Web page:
4. IDs (a ‘#’ followed by a label), followed by a declaration block.

Structure of Style Rules

  • Every style rule has two parts: the selector(s) and the declaration block. A CSS rule contains at least one selector and at least one declaration within a declaration block.
  • The selector specifies which parts of the document should have the style rule applied, by assigning style information to specific elements or groups of elements. You can have multiple selectors listed, and the styling in the declaration block applies to everything that matches all selectors. You can also specify combinations of selectors with specific relationships. For example, "h1+p" targets the first paragraph following an h1 tag. There are 3 kinds of selectors:
    • Generic selectors are HTML tags, allowing you to change the appearance of all instances of specific tags.
    • Class applies style to all elements of that class.
    • ID applies style to the single element defined with that ID (name).
  • The declaration block contains one or more declarations, and is always enclosed in curly braces. A declaration consists of a property name, a colon, and a corresponding value. Declarations are separated by semicolons.
  • Examples:     
    • body { color: #ffffff; background-color: #000000; }
    • img { border: 3px solid #cccccc; }
    • #menubar {position: absolute; top: 100px; left: 0px; width: 180px; }
    • h1, h2, h3 { color:#cccccc; text-transform:capitalize;}
    • .question, .explain {font-color: #ff0000; font-weight: bold; }
    • .rightcolumn h2 { padding-left:56px; background: url(../images/small-sun-icon-sidebar.jpg) left no-repeat; }
    • p.explain ol li { list-style-type: disc; }
    • h1+p { font-variant:small-caps; }

Pseudo-Class Selectors

A pseudo-class selector is a predefined class-like selector. They are written with a colon, followed by the predefined pseudo-class name. Some of these allow dynamic behaviors, such as with link anchors. The W3C specification says that you can attach pseudo-classes to any element, but Internet Explorer only really supports them for link anchors. Here is how to use them:

  • :link selects links that have not been visited.   a:link { border-bottom: 2px solid #ff0000; }
  • :visited selects links that have been visited.      a:visited { border-bottom: 2px solid #0000ff; }
  • :hover selects an element when the mouse hovers over it.      a:hover { background-color:#cccc99; }
  • :active selects a link that is being activated.   a:active { color:#ffc600; }
  • :focus selects the element that has the focus.   a:focus { outline:0; }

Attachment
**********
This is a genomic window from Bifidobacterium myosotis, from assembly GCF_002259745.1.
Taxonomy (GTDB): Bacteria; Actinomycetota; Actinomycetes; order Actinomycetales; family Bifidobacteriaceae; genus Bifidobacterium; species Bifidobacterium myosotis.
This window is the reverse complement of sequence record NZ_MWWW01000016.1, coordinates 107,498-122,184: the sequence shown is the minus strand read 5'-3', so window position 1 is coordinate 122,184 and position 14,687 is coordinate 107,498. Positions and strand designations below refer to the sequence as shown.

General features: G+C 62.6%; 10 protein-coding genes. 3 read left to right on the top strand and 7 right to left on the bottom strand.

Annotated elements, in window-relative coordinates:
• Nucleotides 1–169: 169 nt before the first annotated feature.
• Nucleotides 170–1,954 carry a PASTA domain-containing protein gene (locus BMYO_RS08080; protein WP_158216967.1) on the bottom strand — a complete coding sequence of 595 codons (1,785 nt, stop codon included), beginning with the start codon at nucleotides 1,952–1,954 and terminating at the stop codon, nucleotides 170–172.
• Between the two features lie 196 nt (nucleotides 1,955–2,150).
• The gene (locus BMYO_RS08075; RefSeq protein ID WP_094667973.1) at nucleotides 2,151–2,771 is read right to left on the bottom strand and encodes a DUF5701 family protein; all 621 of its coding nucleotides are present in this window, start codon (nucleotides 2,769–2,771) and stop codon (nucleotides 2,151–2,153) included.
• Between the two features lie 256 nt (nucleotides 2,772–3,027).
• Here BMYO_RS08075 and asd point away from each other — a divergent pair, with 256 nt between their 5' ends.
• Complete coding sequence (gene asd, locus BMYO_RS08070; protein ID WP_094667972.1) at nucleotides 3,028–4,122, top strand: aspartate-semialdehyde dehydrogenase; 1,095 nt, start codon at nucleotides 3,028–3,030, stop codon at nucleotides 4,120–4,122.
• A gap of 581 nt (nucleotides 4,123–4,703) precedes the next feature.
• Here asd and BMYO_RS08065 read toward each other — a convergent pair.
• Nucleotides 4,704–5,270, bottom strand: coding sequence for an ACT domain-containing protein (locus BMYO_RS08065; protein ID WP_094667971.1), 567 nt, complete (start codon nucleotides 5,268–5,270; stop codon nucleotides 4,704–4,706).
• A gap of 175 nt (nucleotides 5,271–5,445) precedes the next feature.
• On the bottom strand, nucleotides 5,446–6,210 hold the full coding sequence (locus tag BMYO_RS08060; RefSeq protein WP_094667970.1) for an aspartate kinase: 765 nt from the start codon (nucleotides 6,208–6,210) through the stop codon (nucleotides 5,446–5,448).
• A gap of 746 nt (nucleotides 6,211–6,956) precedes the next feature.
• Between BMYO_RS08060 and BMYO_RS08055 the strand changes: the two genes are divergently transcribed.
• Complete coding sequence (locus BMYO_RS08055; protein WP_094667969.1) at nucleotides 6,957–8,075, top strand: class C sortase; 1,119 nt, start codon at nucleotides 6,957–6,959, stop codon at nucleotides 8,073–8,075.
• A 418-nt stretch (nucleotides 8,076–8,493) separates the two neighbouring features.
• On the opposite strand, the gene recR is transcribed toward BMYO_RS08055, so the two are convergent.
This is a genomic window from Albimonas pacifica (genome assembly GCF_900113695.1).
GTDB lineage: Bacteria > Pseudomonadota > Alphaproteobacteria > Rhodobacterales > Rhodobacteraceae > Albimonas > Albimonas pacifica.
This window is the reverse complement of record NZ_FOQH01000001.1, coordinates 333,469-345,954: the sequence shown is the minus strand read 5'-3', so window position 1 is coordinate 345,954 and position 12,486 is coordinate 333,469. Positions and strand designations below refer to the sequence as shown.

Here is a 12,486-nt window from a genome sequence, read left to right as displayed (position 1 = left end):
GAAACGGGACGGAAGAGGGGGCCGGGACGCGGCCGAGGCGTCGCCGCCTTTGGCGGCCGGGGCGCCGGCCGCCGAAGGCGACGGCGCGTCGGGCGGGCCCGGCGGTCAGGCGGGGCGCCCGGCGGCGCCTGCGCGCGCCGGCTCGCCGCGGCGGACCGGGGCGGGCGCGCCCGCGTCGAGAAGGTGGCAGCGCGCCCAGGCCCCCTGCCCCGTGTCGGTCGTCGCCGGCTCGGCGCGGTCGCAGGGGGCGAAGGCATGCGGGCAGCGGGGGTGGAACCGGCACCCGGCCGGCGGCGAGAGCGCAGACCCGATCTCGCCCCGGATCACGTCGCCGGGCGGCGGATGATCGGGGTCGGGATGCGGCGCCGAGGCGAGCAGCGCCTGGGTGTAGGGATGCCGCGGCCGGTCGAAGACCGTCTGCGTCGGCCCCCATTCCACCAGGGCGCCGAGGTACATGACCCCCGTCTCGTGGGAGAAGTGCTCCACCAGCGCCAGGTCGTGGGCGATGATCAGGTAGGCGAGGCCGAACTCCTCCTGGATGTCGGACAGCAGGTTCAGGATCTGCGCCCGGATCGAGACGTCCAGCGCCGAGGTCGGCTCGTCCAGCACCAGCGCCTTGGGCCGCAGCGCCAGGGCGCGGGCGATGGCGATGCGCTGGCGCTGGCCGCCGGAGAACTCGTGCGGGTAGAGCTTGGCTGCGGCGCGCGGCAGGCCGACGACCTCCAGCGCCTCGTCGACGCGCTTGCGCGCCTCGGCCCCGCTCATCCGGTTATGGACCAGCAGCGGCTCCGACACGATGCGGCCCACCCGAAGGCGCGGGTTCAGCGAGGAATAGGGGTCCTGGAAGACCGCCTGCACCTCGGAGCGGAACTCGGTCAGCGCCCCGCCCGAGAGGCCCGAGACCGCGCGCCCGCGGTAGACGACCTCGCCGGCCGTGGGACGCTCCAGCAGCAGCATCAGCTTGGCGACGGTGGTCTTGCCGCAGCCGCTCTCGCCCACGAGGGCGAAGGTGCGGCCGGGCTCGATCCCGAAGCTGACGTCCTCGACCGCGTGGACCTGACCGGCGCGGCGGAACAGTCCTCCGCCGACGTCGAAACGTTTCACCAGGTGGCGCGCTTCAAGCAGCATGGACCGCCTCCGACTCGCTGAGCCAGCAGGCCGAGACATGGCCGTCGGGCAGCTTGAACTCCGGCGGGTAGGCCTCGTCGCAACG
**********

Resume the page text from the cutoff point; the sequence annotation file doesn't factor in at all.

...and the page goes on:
If you use these selectors for links, specify them in this order ("LVHA" = "Love-Hate")! You can get unpredictable results in some browsers in some conditions if you do not follow the order.

Resolving Conflicts in Style Declarations (the Cascade)

The Cascade part of CSS is the mechanism by which conflicting style directives are sorted out. This can be a most complex subject, but the gist of it is that usually the definition that takes precedence is the closest definition to the place in the source file where it is being used.

Another thing to realize is that there is a default value for every possible HTML and CSS construct you may use. These default values vary slightly from one browser to the next, so you have to either compensate for the foibles of individual browsers, or reset all of those defaults to zero or equivalent (this is called a "CSS reset"—see the Canonical CSS file for an example).

Since style directives can be applied in many ways in a single file, CSS uses the cascade to resolve any conflicts between style definitions.

  • The source of the style sheet determines its importance, in this order: the Web browser’s default style sheet is overridden by the Web designer’s style sheet, which is overridden by the user’s style sheet (in the unlikely event the user specifies a private style sheet). As a designer, you can add the "!important" declaration to a rule to give greater weight to a rule.
  • Specific selectors are given greater weight than general selectors. Here are the types of selectors in order of weight (least to most): Universal (applies to all elements) > element identifiers (applies to all elements of a certain type, such as table) > class identifiers (all elements of class "foo") > ID identifiers (the element named "menubar") > inline styles (make this thing red right here). For example, setting the background color for a paragraph named "overview" will have greater weight than a general assignment of background color to the page.
  • If selectors have identical characteristics, then the selector that appears last in the style sheet file will take precedence. Selectors defined in an external file are considered to come before any style defined within the page (whether embedded or inline).